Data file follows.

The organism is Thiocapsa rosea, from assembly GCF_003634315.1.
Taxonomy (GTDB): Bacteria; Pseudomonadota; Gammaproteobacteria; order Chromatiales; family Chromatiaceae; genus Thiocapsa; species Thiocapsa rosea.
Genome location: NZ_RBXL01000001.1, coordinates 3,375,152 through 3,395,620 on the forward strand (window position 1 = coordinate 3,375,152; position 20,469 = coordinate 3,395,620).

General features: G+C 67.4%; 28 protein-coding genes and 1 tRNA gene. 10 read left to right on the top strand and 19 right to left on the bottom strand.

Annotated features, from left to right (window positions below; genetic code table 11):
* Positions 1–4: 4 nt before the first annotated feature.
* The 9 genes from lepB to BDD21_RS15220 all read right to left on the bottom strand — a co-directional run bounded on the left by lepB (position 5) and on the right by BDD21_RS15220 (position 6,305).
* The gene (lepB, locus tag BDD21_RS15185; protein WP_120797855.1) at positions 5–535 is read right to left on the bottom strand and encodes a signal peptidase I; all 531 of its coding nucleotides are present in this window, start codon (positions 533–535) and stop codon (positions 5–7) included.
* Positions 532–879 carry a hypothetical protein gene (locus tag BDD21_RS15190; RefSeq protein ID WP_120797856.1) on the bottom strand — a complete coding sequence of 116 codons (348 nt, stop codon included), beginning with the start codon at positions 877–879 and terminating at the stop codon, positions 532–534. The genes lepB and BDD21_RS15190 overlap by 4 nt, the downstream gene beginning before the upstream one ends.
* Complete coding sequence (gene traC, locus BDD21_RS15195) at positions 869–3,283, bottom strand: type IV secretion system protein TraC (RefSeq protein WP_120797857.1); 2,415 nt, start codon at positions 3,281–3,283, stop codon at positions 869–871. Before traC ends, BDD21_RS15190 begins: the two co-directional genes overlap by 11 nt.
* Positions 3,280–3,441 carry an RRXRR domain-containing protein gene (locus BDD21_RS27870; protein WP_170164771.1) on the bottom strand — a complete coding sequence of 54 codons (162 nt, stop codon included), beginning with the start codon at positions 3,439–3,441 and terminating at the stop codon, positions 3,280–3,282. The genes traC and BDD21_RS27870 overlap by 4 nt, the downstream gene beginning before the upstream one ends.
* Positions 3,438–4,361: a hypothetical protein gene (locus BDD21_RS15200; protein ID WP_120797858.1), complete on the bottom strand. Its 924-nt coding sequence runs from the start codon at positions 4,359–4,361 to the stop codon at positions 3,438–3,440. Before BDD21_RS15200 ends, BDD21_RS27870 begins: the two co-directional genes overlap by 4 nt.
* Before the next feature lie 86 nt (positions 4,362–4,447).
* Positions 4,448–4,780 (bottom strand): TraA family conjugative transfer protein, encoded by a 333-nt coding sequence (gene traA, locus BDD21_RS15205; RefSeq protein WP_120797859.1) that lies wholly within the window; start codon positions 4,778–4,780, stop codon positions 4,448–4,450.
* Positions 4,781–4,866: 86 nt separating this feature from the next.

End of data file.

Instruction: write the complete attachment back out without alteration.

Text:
The organism is Thiocapsa rosea, from assembly GCF_003634315.1.
Taxonomy (GTDB): Bacteria; Pseudomonadota; Gammaproteobacteria; order Chromatiales; family Chromatiaceae; genus Thiocapsa; species Thiocapsa rosea.
Genome location: NZ_RBXL01000001.1, coordinates 3,375,152 through 3,395,620 on the forward strand (window position 1 = coordinate 3,375,152; position 20,469 = coordinate 3,395,620).

General features: G+C 67.4%; 28 protein-coding genes and 1 tRNA gene. 10 read left to right on the top strand and 19 right to left on the bottom strand.

Annotated features, from left to right (window positions below; genetic code table 11):
* Positions 1–4: 4 nt before the first annotated feature.
* The 9 genes from lepB to BDD21_RS15220 all read right to left on the bottom strand — a co-directional run bounded on the left by lepB (position 5) and on the right by BDD21_RS15220 (position 6,305).
* The gene (lepB, locus tag BDD21_RS15185; protein WP_120797855.1) at positions 5–535 is read right to left on the bottom strand and encodes a signal peptidase I; all 531 of its coding nucleotides are present in this window, start codon (positions 533–535) and stop codon (positions 5–7) included.
* Positions 532–879 carry a hypothetical protein gene (locus tag BDD21_RS15190; RefSeq protein ID WP_120797856.1) on the bottom strand — a complete coding sequence of 116 codons (348 nt, stop codon included), beginning with the start codon at positions 877–879 and terminating at the stop codon, positions 532–534. The genes lepB and BDD21_RS15190 overlap by 4 nt, the downstream gene beginning before the upstream one ends.
* Complete coding sequence (gene traC, locus BDD21_RS15195) at positions 869–3,283, bottom strand: type IV secretion system protein TraC (RefSeq protein WP_120797857.1); 2,415 nt, start codon at positions 3,281–3,283, stop codon at positions 869–871. Before traC ends, BDD21_RS15190 begins: the two co-directional genes overlap by 11 nt.
* Positions 3,280–3,441 carry an RRXRR domain-containing protein gene (locus BDD21_RS27870; protein WP_170164771.1) on the bottom strand — a complete coding sequence of 54 codons (162 nt, stop codon included), beginning with the start codon at positions 3,439–3,441 and terminating at the stop codon, positions 3,280–3,282. The genes traC and BDD21_RS27870 overlap by 4 nt, the downstream gene beginning before the upstream one ends.
* Positions 3,438–4,361: a hypothetical protein gene (locus BDD21_RS15200; protein ID WP_120797858.1), complete on the bottom strand. Its 924-nt coding sequence runs from the start codon at positions 4,359–4,361 to the stop codon at positions 3,438–3,440. Before BDD21_RS15200 ends, BDD21_RS27870 begins: the two co-directional genes overlap by 4 nt.
* Before the next feature lie 86 nt (positions 4,362–4,447).
* Positions 4,448–4,780 (bottom strand): TraA family conjugative transfer protein, encoded by a 333-nt coding sequence (gene traA, locus BDD21_RS15205; RefSeq protein WP_120797859.1) that lies wholly within the window; start codon positions 4,778–4,780, stop codon positions 4,448–4,450.
* Positions 4,781–4,866: 86 nt separating this feature from the next.